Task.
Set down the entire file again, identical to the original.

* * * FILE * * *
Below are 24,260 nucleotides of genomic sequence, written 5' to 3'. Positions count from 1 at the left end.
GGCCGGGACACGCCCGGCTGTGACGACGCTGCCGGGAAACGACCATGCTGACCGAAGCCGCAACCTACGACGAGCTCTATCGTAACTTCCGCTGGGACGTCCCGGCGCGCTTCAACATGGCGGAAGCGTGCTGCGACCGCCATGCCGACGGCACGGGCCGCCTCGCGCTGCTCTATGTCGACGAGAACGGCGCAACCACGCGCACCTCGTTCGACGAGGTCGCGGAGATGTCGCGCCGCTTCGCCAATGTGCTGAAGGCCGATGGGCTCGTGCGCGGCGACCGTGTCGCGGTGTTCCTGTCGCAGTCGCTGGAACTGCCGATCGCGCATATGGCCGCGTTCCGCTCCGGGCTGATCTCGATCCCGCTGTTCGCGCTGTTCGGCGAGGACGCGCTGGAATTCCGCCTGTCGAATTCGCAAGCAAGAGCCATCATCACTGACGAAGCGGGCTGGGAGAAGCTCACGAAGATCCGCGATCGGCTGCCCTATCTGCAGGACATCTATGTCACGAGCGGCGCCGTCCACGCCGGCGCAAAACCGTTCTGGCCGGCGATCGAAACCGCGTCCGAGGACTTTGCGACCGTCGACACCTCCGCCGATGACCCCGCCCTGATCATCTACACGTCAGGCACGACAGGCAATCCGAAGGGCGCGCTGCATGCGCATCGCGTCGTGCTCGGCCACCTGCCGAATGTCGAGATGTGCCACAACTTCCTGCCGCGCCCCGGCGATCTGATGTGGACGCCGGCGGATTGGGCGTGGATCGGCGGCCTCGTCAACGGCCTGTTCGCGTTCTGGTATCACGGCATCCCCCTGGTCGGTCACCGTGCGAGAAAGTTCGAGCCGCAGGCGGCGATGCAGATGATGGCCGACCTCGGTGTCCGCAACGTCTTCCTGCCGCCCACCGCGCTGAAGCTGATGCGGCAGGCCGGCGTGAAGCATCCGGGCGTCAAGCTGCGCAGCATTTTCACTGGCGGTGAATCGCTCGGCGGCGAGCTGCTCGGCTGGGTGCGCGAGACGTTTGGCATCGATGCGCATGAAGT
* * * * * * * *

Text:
Below are 24,260 nucleotides of genomic sequence, written 5' to 3'. Positions count from 1 at the left end.
GGCCGGGACACGCCCGGCTGTGACGACGCTGCCGGGAAACGACCATGCTGACCGAAGCCGCAACCTACGACGAGCTCTATCGTAACTTCCGCTGGGACGTCCCGGCGCGCTTCAACATGGCGGAAGCGTGCTGCGACCGCCATGCCGACGGCACGGGCCGCCTCGCGCTGCTCTATGTCGACGAGAACGGCGCAACCACGCGCACCTCGTTCGACGAGGTCGCGGAGATGTCGCGCCGCTTCGCCAATGTGCTGAAGGCCGATGGGCTCGTGCGCGGCGACCGTGTCGCGGTGTTCCTGTCGCAGTCGCTGGAACTGCCGATCGCGCATATGGCCGCGTTCCGCTCCGGGCTGATCTCGATCCCGCTGTTCGCGCTGTTCGGCGAGGACGCGCTGGAATTCCGCCTGTCGAATTCGCAAGCAAGAGCCATCATCACTGACGAAGCGGGCTGGGAGAAGCTCACGAAGATCCGCGATCGGCTGCCCTATCTGCAGGACATCTATGTCACGAGCGGCGCCGTCCACGCCGGCGCAAAACCGTTCTGGCCGGCGATCGAAACCGCGTCCGAGGACTTTGCGACCGTCGACACCTCCGCCGATGACCCCGCCCTGATCATCTACACGTCAGGCACGACAGGCAATCCGAAGGGCGCGCTGCATGCGCATCGCGTCGTGCTCGGCCACCTGCCGAATGTCGAGATGTGCCACAACTTCCTGCCGCGCCCCGGCGATCTGATGTGGACGCCGGCGGATTGGGCGTGGATCGGCGGCCTCGTCAACGGCCTGTTCGCGTTCTGGTATCACGGCATCCCCCTGGTCGGTCACCGTGCGAGAAAGTTCGAGCCGCAGGCGGCGATGCAGATGATGGCCGACCTCGGTGTCCGCAACGTCTTCCTGCCGCCCACCGCGCTGAAGCTGATGCGGCAGGCCGGCGTGAAGCATCCGGGCGTCAAGCTGCGCAGCATTTTCACTGGCGGTGAATCGCTCGGCGGCGAGCTGCTCGGCTGGGTGCGCGAGACGTTTGGCATCGATGCGCATGAAGT